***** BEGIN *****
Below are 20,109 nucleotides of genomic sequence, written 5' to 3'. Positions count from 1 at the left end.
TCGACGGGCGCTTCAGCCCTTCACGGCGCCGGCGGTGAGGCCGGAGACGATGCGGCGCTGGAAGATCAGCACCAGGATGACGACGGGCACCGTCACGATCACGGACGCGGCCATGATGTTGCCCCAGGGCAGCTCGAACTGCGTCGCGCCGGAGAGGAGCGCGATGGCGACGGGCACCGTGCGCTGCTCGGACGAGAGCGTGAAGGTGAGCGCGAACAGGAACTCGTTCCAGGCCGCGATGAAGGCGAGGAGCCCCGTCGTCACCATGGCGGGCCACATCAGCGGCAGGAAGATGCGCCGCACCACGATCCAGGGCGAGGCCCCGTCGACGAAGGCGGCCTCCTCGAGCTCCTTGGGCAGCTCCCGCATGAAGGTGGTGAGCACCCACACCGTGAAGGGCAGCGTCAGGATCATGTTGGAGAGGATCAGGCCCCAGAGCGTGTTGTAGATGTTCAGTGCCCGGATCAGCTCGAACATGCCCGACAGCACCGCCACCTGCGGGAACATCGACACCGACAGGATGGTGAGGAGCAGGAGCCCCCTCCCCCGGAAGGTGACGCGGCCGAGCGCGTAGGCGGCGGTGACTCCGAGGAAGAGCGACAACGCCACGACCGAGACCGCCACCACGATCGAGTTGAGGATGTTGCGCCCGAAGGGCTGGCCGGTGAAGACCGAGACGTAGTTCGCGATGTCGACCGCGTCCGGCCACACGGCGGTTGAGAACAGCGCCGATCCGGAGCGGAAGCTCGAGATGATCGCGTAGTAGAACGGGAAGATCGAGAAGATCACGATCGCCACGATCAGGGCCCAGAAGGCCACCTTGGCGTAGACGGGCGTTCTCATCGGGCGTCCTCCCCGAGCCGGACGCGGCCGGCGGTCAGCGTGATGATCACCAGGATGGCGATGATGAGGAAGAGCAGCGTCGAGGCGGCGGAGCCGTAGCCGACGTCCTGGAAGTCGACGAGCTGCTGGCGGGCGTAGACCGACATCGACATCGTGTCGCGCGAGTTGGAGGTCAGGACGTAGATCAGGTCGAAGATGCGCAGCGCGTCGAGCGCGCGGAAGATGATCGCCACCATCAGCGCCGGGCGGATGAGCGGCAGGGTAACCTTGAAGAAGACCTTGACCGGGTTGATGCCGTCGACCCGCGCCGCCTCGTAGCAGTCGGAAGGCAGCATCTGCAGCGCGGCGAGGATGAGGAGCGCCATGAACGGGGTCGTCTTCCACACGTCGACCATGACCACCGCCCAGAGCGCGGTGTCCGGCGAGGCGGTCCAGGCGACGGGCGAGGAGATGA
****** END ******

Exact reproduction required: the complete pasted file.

Below are 20,109 nucleotides of genomic sequence, written 5' to 3'. Positions count from 1 at the left end.
TCGACGGGCGCTTCAGCCCTTCACGGCGCCGGCGGTGAGGCCGGAGACGATGCGGCGCTGGAAGATCAGCACCAGGATGACGACGGGCACCGTCACGATCACGGACGCGGCCATGATGTTGCCCCAGGGCAGCTCGAACTGCGTCGCGCCGGAGAGGAGCGCGATGGCGACGGGCACCGTGCGCTGCTCGGACGAGAGCGTGAAGGTGAGCGCGAACAGGAACTCGTTCCAGGCCGCGATGAAGGCGAGGAGCCCCGTCGTCACCATGGCGGGCCACATCAGCGGCAGGAAGATGCGCCGCACCACGATCCAGGGCGAGGCCCCGTCGACGAAGGCGGCCTCCTCGAGCTCCTTGGGCAGCTCCCGCATGAAGGTGGTGAGCACCCACACCGTGAAGGGCAGCGTCAGGATCATGTTGGAGAGGATCAGGCCCCAGAGCGTGTTGTAGATGTTCAGTGCCCGGATCAGCTCGAACATGCCCGACAGCACCGCCACCTGCGGGAACATCGACACCGACAGGATGGTGAGGAGCAGGAGCCCCCTCCCCCGGAAGGTGACGCGGCCGAGCGCGTAGGCGGCGGTGACTCCGAGGAAGAGCGACAACGCCACGACCGAGACCGCCACCACGATCGAGTTGAGGATGTTGCGCCCGAAGGGCTGGCCGGTGAAGACCGAGACGTAGTTCGCGATGTCGACCGCGTCCGGCCACACGGCGGTTGAGAACAGCGCCGATCCGGAGCGGAAGCTCGAGATGATCGCGTAGTAGAACGGGAAGATCGAGAAGATCACGATCGCCACGATCAGGGCCCAGAAGGCCACCTTGGCGTAGACGGGCGTTCTCATCGGGCGTCCTCCCCGAGCCGGACGCGGCCGGCGGTCAGCGTGATGATCACCAGGATGGCGATGATGAGGAAGAGCAGCGTCGAGGCGGCGGAGCCGTAGCCGACGTCCTGGAAGTCGACGAGCTGCTGGCGGGCGTAGACCGACATCGACATCGTGTCGCGCGAGTTGGAGGTCAGGACGTAGATCAGGTCGAAGATGCGCAGCGCGTCGAGCGCGCGGAAGATGATCGCCACCATCAGCGCCGGGCGGATGAGCGGCAGGGTAACCTTGAAGAAGACCTTGACCGGGTTGATGCCGTCGACCCGCGCCGCCTCGTAGCAGTCGGAAGGCAGCATCTGCAGCGCGGCGAGGATGAGGAGCGCCATGAACGGGGTCGTCTTCCACACGTCGACCATGACCACCGCCCAGAGCGCGGTGTCCGGCGAGGCGGTCCAGGCGACGGGCGAGGAGATGA